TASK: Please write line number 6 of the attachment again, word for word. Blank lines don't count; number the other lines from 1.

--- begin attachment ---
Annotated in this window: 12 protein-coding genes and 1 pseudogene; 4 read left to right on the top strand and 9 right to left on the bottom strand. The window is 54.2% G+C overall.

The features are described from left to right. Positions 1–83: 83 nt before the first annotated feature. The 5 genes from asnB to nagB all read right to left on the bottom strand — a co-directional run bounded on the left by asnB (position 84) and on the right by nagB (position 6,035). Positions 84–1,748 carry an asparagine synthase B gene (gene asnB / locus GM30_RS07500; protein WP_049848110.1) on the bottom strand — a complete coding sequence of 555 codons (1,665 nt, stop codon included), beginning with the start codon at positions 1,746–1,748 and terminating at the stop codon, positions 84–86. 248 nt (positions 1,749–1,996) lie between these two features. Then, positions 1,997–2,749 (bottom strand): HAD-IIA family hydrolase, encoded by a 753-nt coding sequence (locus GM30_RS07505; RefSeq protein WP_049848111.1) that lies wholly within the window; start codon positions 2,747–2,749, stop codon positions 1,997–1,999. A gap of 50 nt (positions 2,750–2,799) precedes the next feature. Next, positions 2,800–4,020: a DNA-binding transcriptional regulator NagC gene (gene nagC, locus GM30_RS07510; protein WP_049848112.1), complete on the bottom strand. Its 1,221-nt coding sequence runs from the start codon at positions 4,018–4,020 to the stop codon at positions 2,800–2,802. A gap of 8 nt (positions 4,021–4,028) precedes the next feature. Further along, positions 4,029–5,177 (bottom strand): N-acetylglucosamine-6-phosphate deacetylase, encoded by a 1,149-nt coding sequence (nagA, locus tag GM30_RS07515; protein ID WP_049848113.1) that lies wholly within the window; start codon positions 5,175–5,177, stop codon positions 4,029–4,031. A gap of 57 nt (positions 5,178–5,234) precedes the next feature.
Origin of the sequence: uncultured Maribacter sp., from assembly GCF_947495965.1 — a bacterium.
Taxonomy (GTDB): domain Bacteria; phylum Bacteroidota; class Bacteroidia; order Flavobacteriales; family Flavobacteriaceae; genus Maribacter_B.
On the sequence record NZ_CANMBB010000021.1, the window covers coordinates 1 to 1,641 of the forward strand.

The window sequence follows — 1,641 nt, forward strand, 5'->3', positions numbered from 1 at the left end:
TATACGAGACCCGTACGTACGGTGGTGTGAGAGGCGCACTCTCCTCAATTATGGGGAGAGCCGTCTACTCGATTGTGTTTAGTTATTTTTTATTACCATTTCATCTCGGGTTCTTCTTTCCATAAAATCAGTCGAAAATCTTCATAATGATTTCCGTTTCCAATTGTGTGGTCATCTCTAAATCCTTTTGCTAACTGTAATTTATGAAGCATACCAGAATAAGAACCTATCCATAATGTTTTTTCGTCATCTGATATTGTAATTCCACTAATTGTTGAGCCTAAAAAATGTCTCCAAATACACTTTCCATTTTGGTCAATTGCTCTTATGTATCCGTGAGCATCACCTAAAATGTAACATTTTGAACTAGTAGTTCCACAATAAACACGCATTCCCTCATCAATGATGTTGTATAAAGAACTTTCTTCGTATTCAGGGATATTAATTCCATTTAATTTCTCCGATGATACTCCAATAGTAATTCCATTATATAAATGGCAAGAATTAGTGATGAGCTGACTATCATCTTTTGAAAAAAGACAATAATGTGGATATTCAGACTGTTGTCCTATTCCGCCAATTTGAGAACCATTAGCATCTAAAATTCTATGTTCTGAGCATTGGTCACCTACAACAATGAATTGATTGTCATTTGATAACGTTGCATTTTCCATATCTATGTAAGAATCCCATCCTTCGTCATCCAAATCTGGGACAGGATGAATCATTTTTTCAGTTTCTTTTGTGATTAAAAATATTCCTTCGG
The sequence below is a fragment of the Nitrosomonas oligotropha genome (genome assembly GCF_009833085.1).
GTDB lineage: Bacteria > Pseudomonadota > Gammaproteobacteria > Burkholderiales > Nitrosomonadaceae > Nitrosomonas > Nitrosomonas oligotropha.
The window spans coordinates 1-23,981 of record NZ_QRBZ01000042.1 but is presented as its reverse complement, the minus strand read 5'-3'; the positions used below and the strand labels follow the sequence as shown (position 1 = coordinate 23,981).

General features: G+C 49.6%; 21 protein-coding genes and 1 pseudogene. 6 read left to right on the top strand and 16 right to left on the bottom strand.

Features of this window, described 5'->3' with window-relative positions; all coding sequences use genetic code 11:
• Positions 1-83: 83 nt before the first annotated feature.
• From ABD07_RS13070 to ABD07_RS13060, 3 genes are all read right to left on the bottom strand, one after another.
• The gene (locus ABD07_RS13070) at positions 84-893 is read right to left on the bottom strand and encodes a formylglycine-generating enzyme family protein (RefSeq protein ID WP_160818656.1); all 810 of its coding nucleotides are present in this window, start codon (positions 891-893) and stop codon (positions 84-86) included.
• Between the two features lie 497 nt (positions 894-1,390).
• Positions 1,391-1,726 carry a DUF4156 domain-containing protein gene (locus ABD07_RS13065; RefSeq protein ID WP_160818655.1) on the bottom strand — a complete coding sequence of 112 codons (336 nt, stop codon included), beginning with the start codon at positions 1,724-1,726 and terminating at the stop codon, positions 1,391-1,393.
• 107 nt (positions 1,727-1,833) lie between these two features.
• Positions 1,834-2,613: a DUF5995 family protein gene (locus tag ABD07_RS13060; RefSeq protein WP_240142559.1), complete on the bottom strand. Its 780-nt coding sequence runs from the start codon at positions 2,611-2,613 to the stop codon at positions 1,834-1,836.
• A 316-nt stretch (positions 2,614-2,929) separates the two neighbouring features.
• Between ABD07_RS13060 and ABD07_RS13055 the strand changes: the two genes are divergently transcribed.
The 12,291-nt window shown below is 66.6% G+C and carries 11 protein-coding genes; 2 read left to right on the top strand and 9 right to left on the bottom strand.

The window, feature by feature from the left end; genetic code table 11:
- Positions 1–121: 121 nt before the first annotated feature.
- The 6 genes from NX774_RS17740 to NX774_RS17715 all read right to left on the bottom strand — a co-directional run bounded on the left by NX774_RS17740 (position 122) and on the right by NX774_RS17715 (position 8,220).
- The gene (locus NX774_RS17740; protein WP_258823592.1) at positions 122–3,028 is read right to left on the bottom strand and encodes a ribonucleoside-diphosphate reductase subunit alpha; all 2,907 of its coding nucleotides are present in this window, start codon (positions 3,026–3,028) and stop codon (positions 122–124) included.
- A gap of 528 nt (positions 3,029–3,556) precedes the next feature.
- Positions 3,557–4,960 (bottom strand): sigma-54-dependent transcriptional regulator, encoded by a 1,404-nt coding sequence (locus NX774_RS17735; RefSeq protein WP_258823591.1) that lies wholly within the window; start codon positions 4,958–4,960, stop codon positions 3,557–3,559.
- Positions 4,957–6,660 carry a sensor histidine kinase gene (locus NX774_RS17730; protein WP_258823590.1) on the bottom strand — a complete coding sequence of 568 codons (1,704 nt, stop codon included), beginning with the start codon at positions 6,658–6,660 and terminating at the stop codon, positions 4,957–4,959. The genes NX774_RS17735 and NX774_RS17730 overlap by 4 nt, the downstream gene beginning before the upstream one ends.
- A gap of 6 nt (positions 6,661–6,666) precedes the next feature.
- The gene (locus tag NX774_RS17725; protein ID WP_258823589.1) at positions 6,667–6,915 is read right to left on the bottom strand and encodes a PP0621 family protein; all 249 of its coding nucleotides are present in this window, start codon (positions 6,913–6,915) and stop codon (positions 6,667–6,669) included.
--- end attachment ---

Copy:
The window sequence follows — 1,641 nt, forward strand, 5'->3', positions numbered from 1 at the left end: